LAWRENCEVILLE - Gwinnett's first traffic engineer and Department of Transportation Director has been named a distinguished member of the American Society of Civil Engineers.
George Black, who left his county job to work with the National Transportation Safety Board in 1997, is one of 193 engineers ever given the honor.
"It's nice to have recognition for a career and all the elements of it," Black said. "It's humbling."
Black said he was "in the right place at the right time," when he was named the county's first traffic engineer, creating the division in 1973. Black said he is mostly proud of the staffing hires he made during his tenure with the county, but he is also credited with the construction of Ronald Reagan Parkway, a project that links Snellville to Duluth.
"I was going to call it the Sweetwater Parkway, but the political people changed my mind," Black, 63, recalled with a laugh. He drove down the road recently and marveled at the accomplishment. "We bought a wide right of way, and did things with urban berms to separate it from the residential areas. I think it's still a pretty good looking road."
Black studied traffic accidents in college and brought his skills to Gwinnett, teaching local police officers how to investigate accidents for decades. One of his students was Charles Walters, now chief of the police department.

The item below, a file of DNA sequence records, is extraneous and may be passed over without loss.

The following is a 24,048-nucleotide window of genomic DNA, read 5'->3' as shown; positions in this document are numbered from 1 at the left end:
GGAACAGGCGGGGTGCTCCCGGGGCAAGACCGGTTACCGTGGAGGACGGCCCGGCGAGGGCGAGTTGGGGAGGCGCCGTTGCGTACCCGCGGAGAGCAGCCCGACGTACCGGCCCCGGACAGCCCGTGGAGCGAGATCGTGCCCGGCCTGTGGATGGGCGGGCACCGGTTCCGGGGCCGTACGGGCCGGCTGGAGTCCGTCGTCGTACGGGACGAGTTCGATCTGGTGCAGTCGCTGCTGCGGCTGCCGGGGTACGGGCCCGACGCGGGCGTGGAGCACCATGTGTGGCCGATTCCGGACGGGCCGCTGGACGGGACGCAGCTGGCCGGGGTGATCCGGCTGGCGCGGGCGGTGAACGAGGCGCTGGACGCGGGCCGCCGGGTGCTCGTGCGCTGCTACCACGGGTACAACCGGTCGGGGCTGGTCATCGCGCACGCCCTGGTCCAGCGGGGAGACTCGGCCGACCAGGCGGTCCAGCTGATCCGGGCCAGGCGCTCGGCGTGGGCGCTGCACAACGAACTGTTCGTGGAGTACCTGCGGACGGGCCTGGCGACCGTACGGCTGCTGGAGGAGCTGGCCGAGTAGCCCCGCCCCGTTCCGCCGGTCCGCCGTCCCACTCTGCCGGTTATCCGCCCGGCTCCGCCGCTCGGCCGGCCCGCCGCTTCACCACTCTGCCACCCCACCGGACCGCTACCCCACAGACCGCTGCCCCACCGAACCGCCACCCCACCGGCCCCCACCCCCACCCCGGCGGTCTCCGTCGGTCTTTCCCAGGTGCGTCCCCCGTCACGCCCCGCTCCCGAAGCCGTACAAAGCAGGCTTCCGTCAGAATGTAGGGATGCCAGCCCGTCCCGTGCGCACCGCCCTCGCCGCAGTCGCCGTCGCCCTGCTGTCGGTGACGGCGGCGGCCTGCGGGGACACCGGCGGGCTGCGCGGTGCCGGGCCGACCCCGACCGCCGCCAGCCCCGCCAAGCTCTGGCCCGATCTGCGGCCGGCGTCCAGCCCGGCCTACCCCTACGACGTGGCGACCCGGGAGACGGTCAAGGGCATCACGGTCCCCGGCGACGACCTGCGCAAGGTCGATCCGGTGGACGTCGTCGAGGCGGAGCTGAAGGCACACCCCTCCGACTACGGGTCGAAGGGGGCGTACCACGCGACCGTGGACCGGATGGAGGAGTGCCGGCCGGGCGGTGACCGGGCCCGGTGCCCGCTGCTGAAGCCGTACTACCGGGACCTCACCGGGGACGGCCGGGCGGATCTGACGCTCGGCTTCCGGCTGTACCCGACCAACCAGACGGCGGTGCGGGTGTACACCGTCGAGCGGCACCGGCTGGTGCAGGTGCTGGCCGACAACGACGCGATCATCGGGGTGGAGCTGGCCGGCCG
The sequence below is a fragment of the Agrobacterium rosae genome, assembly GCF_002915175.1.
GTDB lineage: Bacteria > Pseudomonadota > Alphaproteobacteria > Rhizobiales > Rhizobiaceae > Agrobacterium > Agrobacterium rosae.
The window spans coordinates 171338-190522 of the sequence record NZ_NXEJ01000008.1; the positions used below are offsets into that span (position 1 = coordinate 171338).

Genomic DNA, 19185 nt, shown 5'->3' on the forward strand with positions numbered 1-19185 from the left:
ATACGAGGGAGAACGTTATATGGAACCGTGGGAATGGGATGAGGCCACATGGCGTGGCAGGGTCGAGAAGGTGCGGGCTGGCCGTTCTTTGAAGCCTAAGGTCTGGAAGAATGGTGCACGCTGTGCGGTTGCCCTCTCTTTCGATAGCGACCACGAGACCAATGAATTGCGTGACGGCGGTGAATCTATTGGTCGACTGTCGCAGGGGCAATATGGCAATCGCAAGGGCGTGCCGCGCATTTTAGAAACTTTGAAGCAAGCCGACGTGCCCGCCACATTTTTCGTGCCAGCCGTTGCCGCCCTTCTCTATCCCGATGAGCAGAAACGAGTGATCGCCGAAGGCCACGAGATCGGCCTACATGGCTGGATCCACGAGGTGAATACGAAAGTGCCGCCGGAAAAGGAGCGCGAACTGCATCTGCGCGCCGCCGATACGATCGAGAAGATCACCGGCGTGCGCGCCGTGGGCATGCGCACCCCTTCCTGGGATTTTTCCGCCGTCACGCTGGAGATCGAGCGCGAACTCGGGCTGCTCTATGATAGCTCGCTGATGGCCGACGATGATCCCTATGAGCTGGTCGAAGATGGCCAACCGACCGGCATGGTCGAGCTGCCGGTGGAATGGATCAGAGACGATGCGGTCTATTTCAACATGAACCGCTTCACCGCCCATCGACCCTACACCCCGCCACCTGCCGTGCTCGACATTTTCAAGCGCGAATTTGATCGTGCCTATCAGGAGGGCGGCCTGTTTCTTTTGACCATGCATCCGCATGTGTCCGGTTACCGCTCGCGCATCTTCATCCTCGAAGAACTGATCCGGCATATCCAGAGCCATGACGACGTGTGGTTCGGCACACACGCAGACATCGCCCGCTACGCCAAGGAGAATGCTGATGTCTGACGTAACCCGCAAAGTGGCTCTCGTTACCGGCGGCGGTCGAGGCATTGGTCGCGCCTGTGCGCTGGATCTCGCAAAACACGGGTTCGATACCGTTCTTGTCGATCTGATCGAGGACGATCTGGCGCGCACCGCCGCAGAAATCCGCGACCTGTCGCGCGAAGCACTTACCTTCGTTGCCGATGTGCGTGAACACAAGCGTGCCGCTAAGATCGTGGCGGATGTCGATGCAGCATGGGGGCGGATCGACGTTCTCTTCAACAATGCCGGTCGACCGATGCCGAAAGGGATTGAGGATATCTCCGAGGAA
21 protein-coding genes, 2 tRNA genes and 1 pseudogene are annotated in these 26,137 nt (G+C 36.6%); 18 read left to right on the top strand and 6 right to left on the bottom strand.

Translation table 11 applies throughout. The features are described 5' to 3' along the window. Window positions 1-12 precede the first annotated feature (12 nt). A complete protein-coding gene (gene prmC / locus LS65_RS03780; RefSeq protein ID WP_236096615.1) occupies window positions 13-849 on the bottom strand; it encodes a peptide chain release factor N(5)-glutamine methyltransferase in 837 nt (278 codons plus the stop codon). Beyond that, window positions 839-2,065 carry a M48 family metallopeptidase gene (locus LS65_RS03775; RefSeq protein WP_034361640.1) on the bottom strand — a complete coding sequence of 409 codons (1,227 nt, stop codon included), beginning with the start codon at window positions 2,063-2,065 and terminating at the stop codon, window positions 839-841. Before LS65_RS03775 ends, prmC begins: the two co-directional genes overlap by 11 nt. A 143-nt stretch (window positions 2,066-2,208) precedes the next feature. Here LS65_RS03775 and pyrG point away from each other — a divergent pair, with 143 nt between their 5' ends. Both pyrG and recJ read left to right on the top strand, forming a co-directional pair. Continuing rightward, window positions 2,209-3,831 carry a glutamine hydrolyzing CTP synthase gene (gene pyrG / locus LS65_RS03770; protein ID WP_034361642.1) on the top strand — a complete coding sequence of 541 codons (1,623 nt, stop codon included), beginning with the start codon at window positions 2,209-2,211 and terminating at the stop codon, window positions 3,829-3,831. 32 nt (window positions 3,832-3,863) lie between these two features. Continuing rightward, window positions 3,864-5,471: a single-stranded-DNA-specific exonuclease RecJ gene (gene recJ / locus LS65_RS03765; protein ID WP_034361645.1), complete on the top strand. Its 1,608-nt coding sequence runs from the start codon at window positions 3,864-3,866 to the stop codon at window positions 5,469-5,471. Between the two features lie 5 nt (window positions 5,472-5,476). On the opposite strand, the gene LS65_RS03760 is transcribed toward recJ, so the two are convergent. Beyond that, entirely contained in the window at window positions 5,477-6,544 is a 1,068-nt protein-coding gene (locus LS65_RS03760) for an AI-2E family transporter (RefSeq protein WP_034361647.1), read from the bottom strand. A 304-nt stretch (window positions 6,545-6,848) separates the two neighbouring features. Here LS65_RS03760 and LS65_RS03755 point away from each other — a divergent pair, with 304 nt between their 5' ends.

Black was also an expert witness for the district attorney when vehicular homicide became a crime in Georgia, he said, adding that he only lost one case.
Black will receive the honor during a November event in Pittsburgh.
"George richly deserves this recognition," said Wayne Shackelford, who was the county's highest appointed officer before serving as commissioner of the state DOT. "His impact on traffic safety and accident investigation in his days as Gwinnett traffic engineer was awesome. He created the division in 1973 and then was named director of the Gwinnett Department of Transportation in 1985 where he made marvelous progress including such projects as Ronald Reagan Parkway."